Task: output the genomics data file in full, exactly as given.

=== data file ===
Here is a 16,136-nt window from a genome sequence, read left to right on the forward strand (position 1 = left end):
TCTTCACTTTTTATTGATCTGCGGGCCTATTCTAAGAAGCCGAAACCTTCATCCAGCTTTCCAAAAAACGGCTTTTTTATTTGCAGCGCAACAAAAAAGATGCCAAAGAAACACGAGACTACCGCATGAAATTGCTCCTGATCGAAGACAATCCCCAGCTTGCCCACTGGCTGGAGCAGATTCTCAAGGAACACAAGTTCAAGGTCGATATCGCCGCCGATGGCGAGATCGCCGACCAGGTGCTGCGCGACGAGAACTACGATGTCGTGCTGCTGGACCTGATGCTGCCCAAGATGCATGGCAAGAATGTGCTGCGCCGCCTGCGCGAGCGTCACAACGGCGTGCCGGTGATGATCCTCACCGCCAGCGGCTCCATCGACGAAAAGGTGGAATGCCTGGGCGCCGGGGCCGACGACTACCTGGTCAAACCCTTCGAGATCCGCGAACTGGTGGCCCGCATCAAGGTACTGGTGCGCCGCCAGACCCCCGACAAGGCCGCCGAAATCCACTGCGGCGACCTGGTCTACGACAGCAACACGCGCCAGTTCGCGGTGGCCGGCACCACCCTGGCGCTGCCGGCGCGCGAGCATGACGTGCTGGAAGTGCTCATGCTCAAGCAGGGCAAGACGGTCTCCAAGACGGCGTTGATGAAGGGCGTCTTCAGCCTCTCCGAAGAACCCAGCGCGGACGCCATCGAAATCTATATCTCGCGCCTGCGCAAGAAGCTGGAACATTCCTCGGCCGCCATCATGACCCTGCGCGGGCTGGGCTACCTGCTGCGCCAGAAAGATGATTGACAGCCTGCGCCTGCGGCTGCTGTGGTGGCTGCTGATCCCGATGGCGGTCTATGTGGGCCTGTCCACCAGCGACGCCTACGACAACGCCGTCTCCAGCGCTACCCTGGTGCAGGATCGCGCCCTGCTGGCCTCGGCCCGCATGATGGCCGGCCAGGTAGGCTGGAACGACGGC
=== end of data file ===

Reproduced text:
Here is a 16,136-nt window from a genome sequence, read left to right on the forward strand (position 1 = left end):
TCTTCACTTTTTATTGATCTGCGGGCCTATTCTAAGAAGCCGAAACCTTCATCCAGCTTTCCAAAAAACGGCTTTTTTATTTGCAGCGCAACAAAAAAGATGCCAAAGAAACACGAGACTACCGCATGAAATTGCTCCTGATCGAAGACAATCCCCAGCTTGCCCACTGGCTGGAGCAGATTCTCAAGGAACACAAGTTCAAGGTCGATATCGCCGCCGATGGCGAGATCGCCGACCAGGTGCTGCGCGACGAGAACTACGATGTCGTGCTGCTGGACCTGATGCTGCCCAAGATGCATGGCAAGAATGTGCTGCGCCGCCTGCGCGAGCGTCACAACGGCGTGCCGGTGATGATCCTCACCGCCAGCGGCTCCATCGACGAAAAGGTGGAATGCCTGGGCGCCGGGGCCGACGACTACCTGGTCAAACCCTTCGAGATCCGCGAACTGGTGGCCCGCATCAAGGTACTGGTGCGCCGCCAGACCCCCGACAAGGCCGCCGAAATCCACTGCGGCGACCTGGTCTACGACAGCAACACGCGCCAGTTCGCGGTGGCCGGCACCACCCTGGCGCTGCCGGCGCGCGAGCATGACGTGCTGGAAGTGCTCATGCTCAAGCAGGGCAAGACGGTCTCCAAGACGGCGTTGATGAAGGGCGTCTTCAGCCTCTCCGAAGAACCCAGCGCGGACGCCATCGAAATCTATATCTCGCGCCTGCGCAAGAAGCTGGAACATTCCTCGGCCGCCATCATGACCCTGCGCGGGCTGGGCTACCTGCTGCGCCAGAAAGATGATTGACAGCCTGCGCCTGCGGCTGCTGTGGTGGCTGCTGATCCCGATGGCGGTCTATGTGGGCCTGTCCACCAGCGACGCCTACGACAACGCCGTCTCCAGCGCTACCCTGGTGCAGGATCGCGCCCTGCTGGCCTCGGCCCGCATGATGGCCGGCCAGGTAGGCTGGAACGACGGC